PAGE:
6. Become a stock photographer. Your Digital Nomad lifestyle will take you to new and exotic places, where you’ll take colorful and exciting photos. With stock photography, you can turn these travel snaps into a passive income that makes money on autopilot while you explore the world.
  7. Teach English online. As a native speaker you already have the most important tool for teaching English. Check out this crash course on earning money from speaking English to get up to speed. You can be earning as much as $30 an hour on sites such as italki.com.
  8. Become an online researcher performing the behind-the-scenes tasks that ensure the web-based information of businesses and organizations is accurate. With no startup costs and no specialized education needed, online research is one of the easiest Digital Nomad incomes to get up and running.
  9. Provide online freelance services. Freelancing websites like Upwork.com are connecting thousands of freelancers with businesses that need their services every day. From graphic design to proofreading to travel writing, it’s easier than ever to find work as a freelancer.
  10. Earn with e-books. You don’t have to be a bestselling author to make money with e-books. You could repackage books that are in the public domain and sell them online or license existing print books, convert them to an e-book, and pay the author part of the royalties.

Prepare for Tech Hiccups as a Digital Nomad

Tech-Hiccups-as-a-Digital-Nomad
©iStock/Sladic

When you’re traveling around the world and earning an income in some of the world’s most exotic locations, there will be hiccups every now and again. Perhaps a tropical storm knocks out your internet or power while you have a looming deadline. These five tips will prepare you for anything and bulletproof your daily routine:

  1. Set up a mobile data plan on your smartphone as soon as you arrive in a new country. Having internet you can access anywhere is a lifesaver when you’re travelling. You’ll never be lost, you’ll have an instant translator, and you can even use it as WiFi for your laptop when you have none (see tip number two, below). In most places, this is super easy to do. You can usually buy SIM cards at kiosks right at the airport. Make sure your phone is unlocked, or not tied to a particular carrier in your home country.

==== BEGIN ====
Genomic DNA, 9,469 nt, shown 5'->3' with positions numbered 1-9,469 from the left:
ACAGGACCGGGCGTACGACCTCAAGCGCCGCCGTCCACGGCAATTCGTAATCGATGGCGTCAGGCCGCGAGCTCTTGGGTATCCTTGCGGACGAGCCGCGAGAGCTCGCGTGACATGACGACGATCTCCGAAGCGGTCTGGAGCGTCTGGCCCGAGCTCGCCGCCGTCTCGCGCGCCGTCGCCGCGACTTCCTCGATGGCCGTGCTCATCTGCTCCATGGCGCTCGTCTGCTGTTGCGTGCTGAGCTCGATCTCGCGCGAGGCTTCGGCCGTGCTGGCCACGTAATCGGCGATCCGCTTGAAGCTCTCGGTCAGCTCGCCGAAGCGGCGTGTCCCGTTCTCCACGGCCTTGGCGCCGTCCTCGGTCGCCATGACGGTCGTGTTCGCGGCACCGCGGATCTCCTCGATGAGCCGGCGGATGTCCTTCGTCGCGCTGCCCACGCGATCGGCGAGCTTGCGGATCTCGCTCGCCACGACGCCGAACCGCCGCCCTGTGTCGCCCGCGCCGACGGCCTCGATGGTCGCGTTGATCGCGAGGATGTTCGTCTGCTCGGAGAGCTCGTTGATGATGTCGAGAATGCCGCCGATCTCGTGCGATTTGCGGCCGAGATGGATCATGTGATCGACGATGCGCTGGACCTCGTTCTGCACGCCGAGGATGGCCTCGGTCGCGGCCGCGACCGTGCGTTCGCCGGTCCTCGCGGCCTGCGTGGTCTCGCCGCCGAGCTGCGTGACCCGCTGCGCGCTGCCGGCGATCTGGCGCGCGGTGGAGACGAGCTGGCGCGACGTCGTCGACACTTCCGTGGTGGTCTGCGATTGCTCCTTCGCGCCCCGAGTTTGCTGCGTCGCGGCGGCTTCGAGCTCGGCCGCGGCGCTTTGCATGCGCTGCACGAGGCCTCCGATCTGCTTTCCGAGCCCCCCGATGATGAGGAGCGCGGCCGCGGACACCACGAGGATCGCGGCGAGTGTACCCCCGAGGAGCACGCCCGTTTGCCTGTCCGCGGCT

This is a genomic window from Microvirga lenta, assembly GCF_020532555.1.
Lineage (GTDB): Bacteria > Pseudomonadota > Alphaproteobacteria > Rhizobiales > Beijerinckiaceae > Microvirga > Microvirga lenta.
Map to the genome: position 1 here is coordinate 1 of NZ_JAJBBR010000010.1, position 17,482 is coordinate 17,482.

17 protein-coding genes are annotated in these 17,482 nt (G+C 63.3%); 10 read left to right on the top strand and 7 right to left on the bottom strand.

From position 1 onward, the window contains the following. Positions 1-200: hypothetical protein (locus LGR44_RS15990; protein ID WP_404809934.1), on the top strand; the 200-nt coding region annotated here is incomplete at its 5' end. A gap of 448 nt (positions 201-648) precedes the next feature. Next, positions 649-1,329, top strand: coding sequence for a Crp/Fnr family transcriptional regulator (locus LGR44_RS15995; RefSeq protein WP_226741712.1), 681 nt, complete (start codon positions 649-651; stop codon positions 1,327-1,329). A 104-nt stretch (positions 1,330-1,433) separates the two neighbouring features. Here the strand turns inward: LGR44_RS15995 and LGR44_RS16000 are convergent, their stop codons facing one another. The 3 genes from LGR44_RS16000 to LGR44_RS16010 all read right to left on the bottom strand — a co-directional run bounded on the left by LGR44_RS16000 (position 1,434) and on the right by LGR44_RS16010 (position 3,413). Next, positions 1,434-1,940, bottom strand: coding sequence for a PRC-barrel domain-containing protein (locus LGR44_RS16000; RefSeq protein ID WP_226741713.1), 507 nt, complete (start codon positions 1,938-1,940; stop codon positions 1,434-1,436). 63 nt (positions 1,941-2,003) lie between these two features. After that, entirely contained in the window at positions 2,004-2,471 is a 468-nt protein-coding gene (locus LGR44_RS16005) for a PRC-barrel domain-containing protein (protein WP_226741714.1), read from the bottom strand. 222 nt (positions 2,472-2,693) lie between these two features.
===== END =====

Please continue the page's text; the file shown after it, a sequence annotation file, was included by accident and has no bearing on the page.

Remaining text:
2. Turn your mobile phone into a hotspot. You never know when the WiFi you’re using will go down. This can happen often in off-the-beaten-path destinations. However, if you’re subscribed to a mobile data plan, you can turn your phone into a temporary WiFi router. Note: Avoid watching YouTube videos or turning on video while Skyping. This will eat up your data
  3. Carry a portable battery charger. Power outages happen often in destinations with frequent storms or poor infrastructure. Having a portable battery charger can keep your phone charged when the power is out. And you’ll have the peace of mind that you can, if necessary, continue working on projects if you absolutely need to make a deadline without interruptions.
  4. Back up all your files. At some point, you may have to deal with a very unpleasant situation concerning your laptop. It might get stolen. It might get lost. It might get soaked after getting caught outside in a freak thunderstorm. Or, it might simply crash. You don’t want to lose all your most important work, so backing up everything you’ve worked on through an online cloud service like Dropbox, Google Drive, or iCloud can save the day.
  5. Get travel insurance. While you might not want to think about something happening to your belongings, it’s always best to be prepared. Travel insurance is a lifesaver in a jam and will give those of us who are worriers peace of mind. The website http://www.worldnomads.com is a popular travel insurance option for Digital Nomads.